Interview - Graham Arnold talks with Graham Arnold about the amazing night that took Australia to the World Cup finals for the first time in 32 years.

He endured four World Cup campaigns as a player and one as a coach that all ended in heartbreak, but it was sixth time lucky for Socceroos assistant coach Graham Arnold on November 16. He has played a vital role in the national team for the last six years, firstly as Frank Farina-s assistant and then staying on as Guus Hiddink-s right hand man, when the Dutchman took over in August of this year. talks with Graham Arnold (pictured with actor John Travolta after the match) about the amazing night that took Australia to the World Cup finals for the first time in 32 years.

Has it sunk in yet that Australia is going to the World Cup finals next year in Germany?

It has now. The couple of days after the game were pretty hectic and pretty surreal, but once you get out amongst the public, which I haven-t been able to do until the last couple of days, they are all saying congratulations and well done and it soon sets in that we achieved a remarkable result against a high-powered nation in the world football.

What was the feeling like for you personally when John Aloisi-s penalty kick sailed into the back of the net?

Initially elation and then it was just a funny feeling, because it was elation for 10-15 minutes and then it was an empty feeling, it was like the adrenalin had rushed all out of me.

It wasn-t so much about me though, I was just so happy for the boys, because they are a good bunch of blokes and I believe this is the strongest group of players we-ve (Australia) ever had. It would have been criminal if players like Mark Viduka, Tony Vidmar, (Tony) Popovic, (Mark) Schwarzer and those types of guys, to never go to a World Cup, because they are definitely good enough.

Was there anytime during the match that you thought this was our game or perhaps vice-versa?

To be honest when Recoba missed that chance in the first half, I thought it might be our day. You normally have big moments in the game that change games that gave us life. The first 15-20 minutes we really struggled, I don-t know if it was the pressure that got to the players or it was just a slow start, because they warmed up tremendously well. That sort of gave us a kick along and when he missed it, I thought it-s a good chance for us.

I was only really, really nervous in the last 5 minutes of normal and extra time, because if they had scored in those times it was all over and you start thinking don-t do it now. They nearly did as well with Morales- shot and the free header as well. So there was enough little telling signs to say this must be our turn.

I felt the reason we qualified was the last 10-15 minutes in Uruguay, in the fact that that threw everything at us, bar the kitchen sink, trying to get the second and third goal to kill the tie. That was all the talk in Uruguay that they needed a two or three nil victory to kill the tie off.

What can you say about Mark Schwarzer?

Schwarzer has done it before in 1993 against Canada and he had a great game in Montevideo. He didn-t really have that much to do in Sydney, but at the end of the day he became our hero for the penalties he saved.

What do you think were the differences between the 2005 play-off win and the 2001 play-off loss to Uruguay?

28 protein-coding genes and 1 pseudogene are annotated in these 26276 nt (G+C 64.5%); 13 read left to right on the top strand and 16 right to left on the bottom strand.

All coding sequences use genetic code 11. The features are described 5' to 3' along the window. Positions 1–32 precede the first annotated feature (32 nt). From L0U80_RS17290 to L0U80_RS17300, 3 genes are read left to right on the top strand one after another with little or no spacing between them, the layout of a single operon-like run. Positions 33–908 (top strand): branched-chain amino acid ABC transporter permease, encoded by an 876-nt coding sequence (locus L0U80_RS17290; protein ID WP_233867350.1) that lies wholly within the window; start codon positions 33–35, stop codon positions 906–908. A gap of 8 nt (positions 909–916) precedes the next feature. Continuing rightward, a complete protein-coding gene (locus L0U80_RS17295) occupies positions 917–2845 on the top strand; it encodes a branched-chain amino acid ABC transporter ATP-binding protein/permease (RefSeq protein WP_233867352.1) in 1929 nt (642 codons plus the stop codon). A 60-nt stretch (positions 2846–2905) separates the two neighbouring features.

As a playing group we were much more mature, there were players in 2001 that froze under the intensity, or under the intimidation over in Uruguay. This time they didn-t, because they had experienced it four years ago and that-s why I was happy to go back to Uruguay before the game.

But I think full credit has to be given to all the people that have worked behind the scenes. Logistically, the stability of the FFA with Frank Lowy, John O-Neill and John Boultbee involved, we left no stone unturned. We did a lot of scouting of the South American opposition, through Ronny Smith-s video analysis work we weren-t going in blind against any team. The fact we had Les Gelis and Anthony Crea living in London to be closer to the players to keep an eye on them helped out enormously, so there wasn-t pot luck situation on injuries or fitness this time.

Overall the organisation off the field really, I think, gave the players the belief that all they had to do was worry about going out and playing the game and there wasn-t all these other side issues off the field that could have become distractions.

How crucial was Guus Hiddink-s role in the victory and what personally did you learn from him?

I like to now, before we go any further, to give a wrap to Frank Farina. I think Frank left a huge legacy in place, so much so that it wouldn-t have been possible for Guus to come in and take over the reins in a part-time position. Guus had his full time job in Holland with PSV and the fact was he only worked really four times (camps, games), six days each with the players and it-s a full credit to players as well. They were able to adapt so quickly to what we wanted from them.

Guus obviously brought in a lot of experience of a 59-year old coach, who has been in plenty of big and tournaments before. He also brought a calm atmosphere into the group and that is probably one thing that I did learn off him, was how to relax the group. Tactically, we sat down and went through all the different scenarios, so I had three or four scenarios in my pocket including the penalty shootout on game night. So we were prepared the night before for whatever happened and that was also something I learned that you always prepare for all scenario-s the night before, when your emotion is down. It is hard to think of certain things when emotions are high during a game, so you always have something to refer back to when you have been thinking clearly the night before and you make sure you stick by that.